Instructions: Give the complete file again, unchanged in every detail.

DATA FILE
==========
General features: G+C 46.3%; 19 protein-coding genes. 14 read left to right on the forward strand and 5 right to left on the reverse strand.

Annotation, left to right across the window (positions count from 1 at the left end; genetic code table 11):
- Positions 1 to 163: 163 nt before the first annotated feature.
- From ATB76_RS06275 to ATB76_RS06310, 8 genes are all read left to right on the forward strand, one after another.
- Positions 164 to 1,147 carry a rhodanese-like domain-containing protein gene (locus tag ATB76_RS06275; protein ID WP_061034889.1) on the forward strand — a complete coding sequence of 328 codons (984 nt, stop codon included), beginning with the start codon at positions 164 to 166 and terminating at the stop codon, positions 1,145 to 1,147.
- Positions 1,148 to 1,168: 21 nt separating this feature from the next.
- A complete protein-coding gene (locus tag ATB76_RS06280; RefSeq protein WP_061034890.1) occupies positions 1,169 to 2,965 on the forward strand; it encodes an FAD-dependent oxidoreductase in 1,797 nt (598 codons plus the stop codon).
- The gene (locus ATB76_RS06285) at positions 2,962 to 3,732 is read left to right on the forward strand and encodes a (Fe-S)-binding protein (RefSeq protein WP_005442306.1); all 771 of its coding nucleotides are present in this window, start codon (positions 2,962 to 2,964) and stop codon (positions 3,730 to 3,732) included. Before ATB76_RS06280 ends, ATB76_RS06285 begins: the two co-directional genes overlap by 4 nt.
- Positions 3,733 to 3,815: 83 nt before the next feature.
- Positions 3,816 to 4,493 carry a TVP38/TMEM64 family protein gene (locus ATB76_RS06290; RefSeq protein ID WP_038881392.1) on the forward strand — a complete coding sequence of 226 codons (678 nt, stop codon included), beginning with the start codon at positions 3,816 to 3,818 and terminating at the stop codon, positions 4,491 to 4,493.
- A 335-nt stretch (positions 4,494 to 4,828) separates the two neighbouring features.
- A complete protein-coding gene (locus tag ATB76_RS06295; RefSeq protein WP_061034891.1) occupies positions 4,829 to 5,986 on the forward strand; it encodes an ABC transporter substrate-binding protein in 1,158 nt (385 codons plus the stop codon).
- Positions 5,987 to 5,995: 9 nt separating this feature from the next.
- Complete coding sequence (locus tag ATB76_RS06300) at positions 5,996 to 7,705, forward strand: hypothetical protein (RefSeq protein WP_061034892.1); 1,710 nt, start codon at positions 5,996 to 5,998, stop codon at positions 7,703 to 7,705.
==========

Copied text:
General features: G+C 46.3%; 19 protein-coding genes. 14 read left to right on the forward strand and 5 right to left on the reverse strand.

Annotation, left to right across the window (positions count from 1 at the left end; genetic code table 11):
- Positions 1 to 163: 163 nt before the first annotated feature.
- From ATB76_RS06275 to ATB76_RS06310, 8 genes are all read left to right on the forward strand, one after another.
- Positions 164 to 1,147 carry a rhodanese-like domain-containing protein gene (locus tag ATB76_RS06275; protein ID WP_061034889.1) on the forward strand — a complete coding sequence of 328 codons (984 nt, stop codon included), beginning with the start codon at positions 164 to 166 and terminating at the stop codon, positions 1,145 to 1,147.
- Positions 1,148 to 1,168: 21 nt separating this feature from the next.
- A complete protein-coding gene (locus tag ATB76_RS06280; RefSeq protein WP_061034890.1) occupies positions 1,169 to 2,965 on the forward strand; it encodes an FAD-dependent oxidoreductase in 1,797 nt (598 codons plus the stop codon).
- The gene (locus ATB76_RS06285) at positions 2,962 to 3,732 is read left to right on the forward strand and encodes a (Fe-S)-binding protein (RefSeq protein WP_005442306.1); all 771 of its coding nucleotides are present in this window, start codon (positions 2,962 to 2,964) and stop codon (positions 3,730 to 3,732) included. Before ATB76_RS06280 ends, ATB76_RS06285 begins: the two co-directional genes overlap by 4 nt.
- Positions 3,733 to 3,815: 83 nt before the next feature.
- Positions 3,816 to 4,493 carry a TVP38/TMEM64 family protein gene (locus ATB76_RS06290; RefSeq protein ID WP_038881392.1) on the forward strand — a complete coding sequence of 226 codons (678 nt, stop codon included), beginning with the start codon at positions 3,816 to 3,818 and terminating at the stop codon, positions 4,491 to 4,493.
- A 335-nt stretch (positions 4,494 to 4,828) separates the two neighbouring features.
- A complete protein-coding gene (locus tag ATB76_RS06295; RefSeq protein WP_061034891.1) occupies positions 4,829 to 5,986 on the forward strand; it encodes an ABC transporter substrate-binding protein in 1,158 nt (385 codons plus the stop codon).
- Positions 5,987 to 5,995: 9 nt separating this feature from the next.
- Complete coding sequence (locus tag ATB76_RS06300) at positions 5,996 to 7,705, forward strand: hypothetical protein (RefSeq protein WP_061034892.1); 1,710 nt, start codon at positions 5,996 to 5,998, stop codon at positions 7,703 to 7,705.